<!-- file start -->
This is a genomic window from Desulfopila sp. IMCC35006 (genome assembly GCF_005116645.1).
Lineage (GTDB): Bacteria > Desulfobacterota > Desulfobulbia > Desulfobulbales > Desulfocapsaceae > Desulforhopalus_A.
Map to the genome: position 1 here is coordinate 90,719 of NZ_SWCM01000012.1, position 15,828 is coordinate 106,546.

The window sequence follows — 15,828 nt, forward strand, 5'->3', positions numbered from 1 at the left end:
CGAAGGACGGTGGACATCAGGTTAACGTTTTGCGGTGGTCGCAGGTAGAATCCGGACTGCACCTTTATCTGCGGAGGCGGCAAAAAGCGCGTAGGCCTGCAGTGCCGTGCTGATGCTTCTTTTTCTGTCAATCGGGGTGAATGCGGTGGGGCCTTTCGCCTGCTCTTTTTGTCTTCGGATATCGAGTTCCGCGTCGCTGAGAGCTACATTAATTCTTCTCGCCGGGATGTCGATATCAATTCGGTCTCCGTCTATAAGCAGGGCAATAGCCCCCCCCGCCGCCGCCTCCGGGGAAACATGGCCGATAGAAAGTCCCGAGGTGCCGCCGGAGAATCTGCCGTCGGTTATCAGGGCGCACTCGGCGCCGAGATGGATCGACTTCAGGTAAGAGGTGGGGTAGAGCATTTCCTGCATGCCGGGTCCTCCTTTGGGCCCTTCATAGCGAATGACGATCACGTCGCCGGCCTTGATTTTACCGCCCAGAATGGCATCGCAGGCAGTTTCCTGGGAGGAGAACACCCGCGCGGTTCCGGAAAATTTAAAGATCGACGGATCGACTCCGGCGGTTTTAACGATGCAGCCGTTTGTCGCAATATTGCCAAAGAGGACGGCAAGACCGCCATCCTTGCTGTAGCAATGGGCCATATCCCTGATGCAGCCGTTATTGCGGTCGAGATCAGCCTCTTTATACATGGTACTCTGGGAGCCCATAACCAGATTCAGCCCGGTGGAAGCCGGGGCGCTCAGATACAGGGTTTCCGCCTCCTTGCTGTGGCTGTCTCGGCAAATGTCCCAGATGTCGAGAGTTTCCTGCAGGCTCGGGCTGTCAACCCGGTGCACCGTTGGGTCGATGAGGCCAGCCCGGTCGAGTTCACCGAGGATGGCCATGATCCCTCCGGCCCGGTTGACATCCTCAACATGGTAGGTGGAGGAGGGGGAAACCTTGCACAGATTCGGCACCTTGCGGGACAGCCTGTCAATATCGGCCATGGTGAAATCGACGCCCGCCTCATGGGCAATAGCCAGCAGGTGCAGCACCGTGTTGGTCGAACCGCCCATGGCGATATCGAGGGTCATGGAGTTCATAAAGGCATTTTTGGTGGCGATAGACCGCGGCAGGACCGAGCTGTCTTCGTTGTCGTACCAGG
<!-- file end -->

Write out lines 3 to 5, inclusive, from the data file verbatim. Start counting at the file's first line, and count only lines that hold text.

Map to the genome: position 1 here is coordinate 90,719 of NZ_SWCM01000012.1, position 15,828 is coordinate 106,546.

The window sequence follows — 15,828 nt, forward strand, 5'->3', positions numbered from 1 at the left end:
CGAAGGACGGTGGACATCAGGTTAACGTTTTGCGGTGGTCGCAGGTAGAATCCGGACTGCACCTTTATCTGCGGAGGCGGCAAAAAGCGCGTAGGCCTGCAGTGCCGTGCTGATGCTTCTTTTTCTGTCAATCGGGGTGAATGCGGTGGGGCCTTTCGCCTGCTCTTTTTGTCTTCGGATATCGAGTTCCGCGTCGCTGAGAGCTACATTAATTCTTCTCGCCGGGATGTCGATATCAATTCGGTCTCCGTCTATAAGCAGGGCAATAGCCCCCCCCGCCGCCGCCTCCGGGGAAACATGGCCGATAGAAAGTCCCGAGGTGCCGCCGGAGAATCTGCCGTCGGTTATCAGGGCGCACTCGGCGCCGAGATGGATCGACTTCAGGTAAGAGGTGGGGTAGAGCATTTCCTGCATGCCGGGTCCTCCTTTGGGCCCTTCATAGCGAATGACGATCACGTCGCCGGCCTTGATTTTACCGCCCAGAATGGCATCGCAGGCAGTTTCCTGGGAGGAGAACACCCGCGCGGTTCCGGAAAATTTAAAGATCGACGGATCGACTCCGGCGGTTTTAACGATGCAGCCGTTTGTCGCAATATTGCCAAAGAGGACGGCAAGACCGCCATCCTTGCTGTAGCAATGGGCCATATCCCTGATGCAGCCGTTATTGCGGTCGAGATCAGCCTCTTTATACATGGTACTCTGGGAGCCCATAACCAGATTCAGCCCGGTGGAAGCCGGGGCGCTCAGATACAGGGTTTCCGCCTCCTTGCTGTGGCTGTCTCGGCAAATGTCCCAGATGTCGAGAGTTTCCTGCAGGCTCGGGCTGTCAACCCGGTGCACCGTTGGGTCGATGAGGCCAGCCCGGTCGAGTTCACCGAGGATGGCCATGATCCCTCCGGCCCGGTTGACATCCTCAACATGGTAGGTGGAGGAGGGGGAAACCTTGCACAGATTCGGCACCTTGCGGGACAGCCTGTCAATATCGGCCATGGTGAAATCGACGCCCGCCTCATGGGCAATAGCCAGCAGGTGCAGCACCGTGTTGGTCGAACCGCCCATGGCGATATCGAGGGTCATGGAGTTCATAAAGGCATTTTTGGTGGCGATAGACCGCGGCAGGACCGAGCTGTCTTCGTTGTCGTACCAGG